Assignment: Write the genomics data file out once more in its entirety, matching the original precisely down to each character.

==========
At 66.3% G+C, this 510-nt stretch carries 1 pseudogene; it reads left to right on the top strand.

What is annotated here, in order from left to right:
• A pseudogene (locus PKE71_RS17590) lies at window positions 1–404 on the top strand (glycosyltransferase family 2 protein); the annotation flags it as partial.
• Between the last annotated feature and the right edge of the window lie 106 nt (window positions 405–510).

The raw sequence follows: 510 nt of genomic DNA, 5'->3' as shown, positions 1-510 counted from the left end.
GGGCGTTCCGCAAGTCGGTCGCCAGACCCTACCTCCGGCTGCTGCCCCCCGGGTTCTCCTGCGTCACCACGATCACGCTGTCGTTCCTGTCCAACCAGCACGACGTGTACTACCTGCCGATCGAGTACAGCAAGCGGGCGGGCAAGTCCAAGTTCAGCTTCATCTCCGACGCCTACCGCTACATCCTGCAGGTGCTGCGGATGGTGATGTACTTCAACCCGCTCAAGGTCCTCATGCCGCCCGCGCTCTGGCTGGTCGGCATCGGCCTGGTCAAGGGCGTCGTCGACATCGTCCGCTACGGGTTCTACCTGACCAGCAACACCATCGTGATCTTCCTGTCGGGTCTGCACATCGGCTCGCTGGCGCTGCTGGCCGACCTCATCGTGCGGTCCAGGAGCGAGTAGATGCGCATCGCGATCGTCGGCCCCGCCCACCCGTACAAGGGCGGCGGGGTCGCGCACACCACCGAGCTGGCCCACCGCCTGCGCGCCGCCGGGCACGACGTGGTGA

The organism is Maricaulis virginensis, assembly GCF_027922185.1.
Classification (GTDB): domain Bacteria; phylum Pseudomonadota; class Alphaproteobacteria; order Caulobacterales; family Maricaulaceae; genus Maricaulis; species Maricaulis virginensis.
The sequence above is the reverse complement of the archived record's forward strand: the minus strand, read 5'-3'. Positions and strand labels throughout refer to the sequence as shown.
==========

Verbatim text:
At 66.3% G+C, this 510-nt stretch carries 1 pseudogene; it reads left to right on the top strand.

What is annotated here, in order from left to right:
• A pseudogene (locus PKE71_RS17590) lies at window positions 1–404 on the top strand (glycosyltransferase family 2 protein); the annotation flags it as partial.
• Between the last annotated feature and the right edge of the window lie 106 nt (window positions 405–510).

The raw sequence follows: 510 nt of genomic DNA, 5'->3' as shown, positions 1-510 counted from the left end.
GGGCGTTCCGCAAGTCGGTCGCCAGACCCTACCTCCGGCTGCTGCCCCCCGGGTTCTCCTGCGTCACCACGATCACGCTGTCGTTCCTGTCCAACCAGCACGACGTGTACTACCTGCCGATCGAGTACAGCAAGCGGGCGGGCAAGTCCAAGTTCAGCTTCATCTCCGACGCCTACCGCTACATCCTGCAGGTGCTGCGGATGGTGATGTACTTCAACCCGCTCAAGGTCCTCATGCCGCCCGCGCTCTGGCTGGTCGGCATCGGCCTGGTCAAGGGCGTCGTCGACATCGTCCGCTACGGGTTCTACCTGACCAGCAACACCATCGTGATCTTCCTGTCGGGTCTGCACATCGGCTCGCTGGCGCTGCTGGCCGACCTCATCGTGCGGTCCAGGAGCGAGTAGATGCGCATCGCGATCGTCGGCCCCGCCCACCCGTACAAGGGCGGCGGGGTCGCGCACACCACCGAGCTGGCCCACCGCCTGCGCGCCGCCGGGCACGACGTGGTGA

The organism is Maricaulis virginensis, assembly GCF_027922185.1.
Classification (GTDB): domain Bacteria; phylum Pseudomonadota; class Alphaproteobacteria; order Caulobacterales; family Maricaulaceae; genus Maricaulis; species Maricaulis virginensis.
The sequence above is the reverse complement of the archived record's forward strand: the minus strand, read 5'-3'. Positions and strand labels throughout refer to the sequence as shown.